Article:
This is all stuff about the central mystery of the book: It recycles a trick from the Caves of Steel, in that it emphasises only one character could have done it, claims it's impossible for them to have done it, then at the end it's like oh actually they did it. It's kind of funny because I was basically expecting something like that to happen and the ending does mix it up a little but it's still a key part of it. ( )
  tombomp | Oct 31, 2023 |
2020 reread via audiobook narrated by William Dufris:
Good mystery but I am again of the opinion that the first book was better.
-------
2014 review:
I didn't think that this second book in the Robot series was quite as good as the first one ([b:The Caves of Steel|41811|The Caves of Steel (Robot #1)|Isaac Asimov|https://i.gr-assets.com/images/S/compressed.photo.goodreads.com/books/1335782224l/41811._SY75_.jpg|140376]) but it was an excellent contrast. In the first book, Elijiah Baley investigates the murder of a "Spacer" (someone who comes from another world that Earth colonized in the past) on Earth, where there are lots of people and only a few robots. In this book, Baley has been requested to go to Solaria (one of the Spacer planets) where there are few people and lots of robots.

Having experienced Solaria in the Foundation series, it was interesting to contrast it here. The Foundation series is set millenia in the future compared to this story so some aspects of the society shown in this were clear signposts to what would evolve. However, knowing the society did lessen some of the dramatic tension of the book. Perhaps that is one reason I thoought this was not quite as good as the previous one!

Asimov writes a good story, engrossing and fun, yet with social commentary to mull over once you finish. In this one, the adaptation of humans to differing social mores (in this case, specifically to be solitary vs. to be in a crowd) is explored and the ultimate consequences of these adaptations is hinted at. I found it fascinating that even the "normal" Earth attitude
is strange to us (although crowding is a not uncommon theme is futuristic sci fi). ( )
  leslie.98 | Jun 27, 2023 |
Showing 1-5 of 94 (next | show all)
Elijah must face is extreme agoraphobia, and Gladia must confront the Solarian fear of interpersonal contact. These Solarians represent what can possibly happen when dependence on robots is taken to extremes. Also, we get to see the developing relationship between Elijah and Daneel.
added by circeus | editThe Science Fiction Review (Nov 5, 2005)
 

» Add other authors (33 possible)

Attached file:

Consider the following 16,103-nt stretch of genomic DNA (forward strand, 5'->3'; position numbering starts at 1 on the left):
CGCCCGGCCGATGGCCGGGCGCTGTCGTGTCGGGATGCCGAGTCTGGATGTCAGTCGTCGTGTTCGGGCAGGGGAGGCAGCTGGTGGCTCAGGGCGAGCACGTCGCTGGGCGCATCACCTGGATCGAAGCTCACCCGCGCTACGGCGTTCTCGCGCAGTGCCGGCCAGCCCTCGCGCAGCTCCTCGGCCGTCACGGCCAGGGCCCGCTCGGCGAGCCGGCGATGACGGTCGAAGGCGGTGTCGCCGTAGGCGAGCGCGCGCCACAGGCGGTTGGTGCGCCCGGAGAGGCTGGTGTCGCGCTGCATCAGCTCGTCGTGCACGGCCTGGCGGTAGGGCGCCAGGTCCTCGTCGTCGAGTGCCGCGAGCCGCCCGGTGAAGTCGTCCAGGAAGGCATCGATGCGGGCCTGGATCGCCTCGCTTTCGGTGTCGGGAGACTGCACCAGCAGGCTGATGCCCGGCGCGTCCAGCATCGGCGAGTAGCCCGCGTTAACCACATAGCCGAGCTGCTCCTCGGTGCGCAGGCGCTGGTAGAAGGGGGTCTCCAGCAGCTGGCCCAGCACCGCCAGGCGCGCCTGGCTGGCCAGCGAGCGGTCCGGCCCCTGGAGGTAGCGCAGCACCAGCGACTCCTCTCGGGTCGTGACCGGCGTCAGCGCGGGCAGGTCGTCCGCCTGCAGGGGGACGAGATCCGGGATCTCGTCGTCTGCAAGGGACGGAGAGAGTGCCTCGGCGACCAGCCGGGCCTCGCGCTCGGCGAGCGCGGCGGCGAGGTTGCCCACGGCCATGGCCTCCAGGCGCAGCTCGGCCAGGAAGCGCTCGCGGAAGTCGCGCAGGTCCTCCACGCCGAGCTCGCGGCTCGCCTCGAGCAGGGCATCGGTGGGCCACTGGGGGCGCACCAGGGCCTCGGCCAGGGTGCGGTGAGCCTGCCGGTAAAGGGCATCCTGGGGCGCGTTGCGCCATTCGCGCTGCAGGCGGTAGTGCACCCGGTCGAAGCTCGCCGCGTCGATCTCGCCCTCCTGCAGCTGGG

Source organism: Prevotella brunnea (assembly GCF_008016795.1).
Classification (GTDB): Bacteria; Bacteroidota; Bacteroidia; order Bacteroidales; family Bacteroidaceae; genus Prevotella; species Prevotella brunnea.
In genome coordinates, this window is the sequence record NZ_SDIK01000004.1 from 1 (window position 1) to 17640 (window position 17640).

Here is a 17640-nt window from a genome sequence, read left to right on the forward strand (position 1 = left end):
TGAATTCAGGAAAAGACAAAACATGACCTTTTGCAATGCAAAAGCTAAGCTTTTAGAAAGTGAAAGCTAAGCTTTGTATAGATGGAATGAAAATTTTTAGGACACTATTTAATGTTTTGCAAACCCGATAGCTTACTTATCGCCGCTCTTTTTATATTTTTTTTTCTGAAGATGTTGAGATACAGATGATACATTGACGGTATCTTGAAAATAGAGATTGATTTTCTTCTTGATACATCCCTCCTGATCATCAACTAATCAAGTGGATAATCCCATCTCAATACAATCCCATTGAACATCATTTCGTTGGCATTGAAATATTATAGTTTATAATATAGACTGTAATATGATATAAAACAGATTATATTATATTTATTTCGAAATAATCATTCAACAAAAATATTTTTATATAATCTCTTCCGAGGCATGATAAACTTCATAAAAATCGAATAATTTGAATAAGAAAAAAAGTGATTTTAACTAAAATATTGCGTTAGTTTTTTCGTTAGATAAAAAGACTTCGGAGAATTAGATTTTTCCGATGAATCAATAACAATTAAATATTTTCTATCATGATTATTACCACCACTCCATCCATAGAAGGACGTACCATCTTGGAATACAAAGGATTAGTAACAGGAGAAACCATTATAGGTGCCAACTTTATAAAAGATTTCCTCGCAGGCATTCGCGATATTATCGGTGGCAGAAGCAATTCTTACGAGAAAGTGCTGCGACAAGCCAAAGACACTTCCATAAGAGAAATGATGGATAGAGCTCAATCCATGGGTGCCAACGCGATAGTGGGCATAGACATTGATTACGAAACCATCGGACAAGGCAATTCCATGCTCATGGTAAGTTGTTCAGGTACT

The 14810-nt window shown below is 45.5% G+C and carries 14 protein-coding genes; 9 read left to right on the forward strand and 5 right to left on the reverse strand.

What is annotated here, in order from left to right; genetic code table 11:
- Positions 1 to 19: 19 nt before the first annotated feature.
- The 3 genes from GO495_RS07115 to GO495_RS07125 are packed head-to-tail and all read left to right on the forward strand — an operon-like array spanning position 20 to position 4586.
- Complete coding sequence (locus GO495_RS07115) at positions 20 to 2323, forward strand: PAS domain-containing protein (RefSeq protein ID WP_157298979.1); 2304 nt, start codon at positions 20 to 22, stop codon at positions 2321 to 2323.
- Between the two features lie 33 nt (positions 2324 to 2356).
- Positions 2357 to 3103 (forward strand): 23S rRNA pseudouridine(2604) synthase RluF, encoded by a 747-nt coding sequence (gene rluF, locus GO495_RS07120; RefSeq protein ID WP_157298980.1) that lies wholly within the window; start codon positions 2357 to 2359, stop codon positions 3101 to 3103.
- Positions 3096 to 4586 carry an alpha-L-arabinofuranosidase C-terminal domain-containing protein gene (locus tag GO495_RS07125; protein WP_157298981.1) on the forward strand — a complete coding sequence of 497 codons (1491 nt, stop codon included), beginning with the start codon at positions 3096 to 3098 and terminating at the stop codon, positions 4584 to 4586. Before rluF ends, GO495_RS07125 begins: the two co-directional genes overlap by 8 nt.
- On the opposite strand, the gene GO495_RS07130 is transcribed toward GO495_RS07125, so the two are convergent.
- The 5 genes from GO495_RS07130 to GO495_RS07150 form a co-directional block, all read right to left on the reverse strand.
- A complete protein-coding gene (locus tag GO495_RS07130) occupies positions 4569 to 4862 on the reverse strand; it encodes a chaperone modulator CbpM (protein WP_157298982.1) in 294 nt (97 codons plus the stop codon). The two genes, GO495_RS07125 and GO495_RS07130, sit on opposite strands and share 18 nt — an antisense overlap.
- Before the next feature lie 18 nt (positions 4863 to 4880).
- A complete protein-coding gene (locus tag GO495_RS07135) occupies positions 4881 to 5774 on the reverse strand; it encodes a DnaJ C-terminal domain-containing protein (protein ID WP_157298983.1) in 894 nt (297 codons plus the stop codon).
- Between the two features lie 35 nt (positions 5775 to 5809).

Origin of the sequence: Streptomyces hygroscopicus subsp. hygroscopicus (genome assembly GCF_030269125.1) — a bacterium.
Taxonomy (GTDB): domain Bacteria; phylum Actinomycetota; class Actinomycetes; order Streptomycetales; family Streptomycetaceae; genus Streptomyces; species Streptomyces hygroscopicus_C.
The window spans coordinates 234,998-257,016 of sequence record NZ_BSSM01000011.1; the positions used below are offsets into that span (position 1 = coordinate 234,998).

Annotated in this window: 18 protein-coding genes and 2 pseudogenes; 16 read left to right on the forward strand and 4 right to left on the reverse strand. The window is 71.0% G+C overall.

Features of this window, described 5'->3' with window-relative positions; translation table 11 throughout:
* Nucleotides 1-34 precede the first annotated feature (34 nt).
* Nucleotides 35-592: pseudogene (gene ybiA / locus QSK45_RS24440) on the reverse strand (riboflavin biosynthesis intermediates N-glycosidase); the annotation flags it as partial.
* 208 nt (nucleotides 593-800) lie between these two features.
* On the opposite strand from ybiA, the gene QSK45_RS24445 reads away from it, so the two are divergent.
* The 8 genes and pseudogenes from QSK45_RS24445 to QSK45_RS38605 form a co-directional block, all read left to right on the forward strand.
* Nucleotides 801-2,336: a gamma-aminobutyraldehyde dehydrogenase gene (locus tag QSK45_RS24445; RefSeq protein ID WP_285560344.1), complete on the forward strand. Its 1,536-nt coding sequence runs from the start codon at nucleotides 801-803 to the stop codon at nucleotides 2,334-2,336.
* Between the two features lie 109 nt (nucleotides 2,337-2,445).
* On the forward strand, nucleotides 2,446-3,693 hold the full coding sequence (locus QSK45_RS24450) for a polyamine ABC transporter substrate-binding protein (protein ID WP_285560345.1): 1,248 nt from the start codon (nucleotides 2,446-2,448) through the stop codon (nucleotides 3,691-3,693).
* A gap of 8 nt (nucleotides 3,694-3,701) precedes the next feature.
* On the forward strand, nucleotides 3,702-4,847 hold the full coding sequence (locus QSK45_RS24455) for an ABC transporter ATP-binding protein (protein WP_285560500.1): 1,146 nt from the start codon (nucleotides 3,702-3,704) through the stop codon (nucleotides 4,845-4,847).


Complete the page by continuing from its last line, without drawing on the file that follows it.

Author nameRoleType of authorWork?Status
Isaac Asimovprimary authorall editionscalculated
Beem, A.Translatorsecondary authorsome editionsconfirmed
Bing, JonAfterwordsecondary authorsome editionsconfirmed
Bringsværd, Tor ÅgeAfterwordsecondary authorsome editionsconfirmed
Dufris, WilliamNarratorsecondary authorsome editionsconfirmed
Emshiller, EdCover Artistsecondary authorsome editionsconfirmed
Foss, ChrisCover artistsecondary authorsome editionsconfirmed
Freas, KellyCover artistsecondary authorsome editionsconfirmed
Groot, RuurdCover artistsecondary authorsome editionsconfirmed
Haars, PeterCover artistsecondary authorsome editionsconfirmed
Kezmarsky, PaulCover designersecondary authorsome editionsconfirmed
Powers, RichardCover artistsecondary authorsome editionsconfirmed
Puttkamer, Jesco vonTranslatorsecondary authorsome editionsconfirmed
Ray, RuthCover artistsecondary authorsome editionsconfirmed
Richard, André-YvesTranslatorsecondary authorsome editionsconfirmed
Siudmak, WojtekCover artistsecondary authorsome editionsconfirmed
Stoovelaar, FrankCover artistsecondary authorsome editionsconfirmed
Whelan, MichaelCover artistsecondary authorsome editionsconfirmed
Youll, StephenCover artistsecondary authorsome editionsconfirmed
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To Noreen,
To Tony, and
to One Hundred Unusual Hours
To Noreen and Nick Falasca
for inviting me,
To Tony Boucher
for introducing me,
and to One Hundred Unusual Hours
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Stubbornly Elijah Baley fought panic.
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(Click to show. Warning: May contain spoilers.)
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A millennium into the future, two advancements have altered the course of human history: the colonization of the Galaxy and the creation of the positronic brain. On the beautiful Outer World planet of Solaria, a handful of human colonists lead a hermitlike existence, their every need attended to by their faithful robot servants. To this strange and provocative planet comes Detective Elijah Baley, sent from the streets of New York with his positronic partner, the robot R. Daneel Olivaw, to solve an incredible murder that has rocked Solaria to its foundations. The victim had been so reclusive that he appeared to his associates only through holographic projection. Yet someone had gotten close enough to bludgeon him to death while robots looked on. Now Baley and Olivaw are faced with two clear impossibilities: Either the Solarian was killed by one of his robots--unthinkable under the laws of Robotics--or he was killed by the woman who loved him so much that she never came into his presence!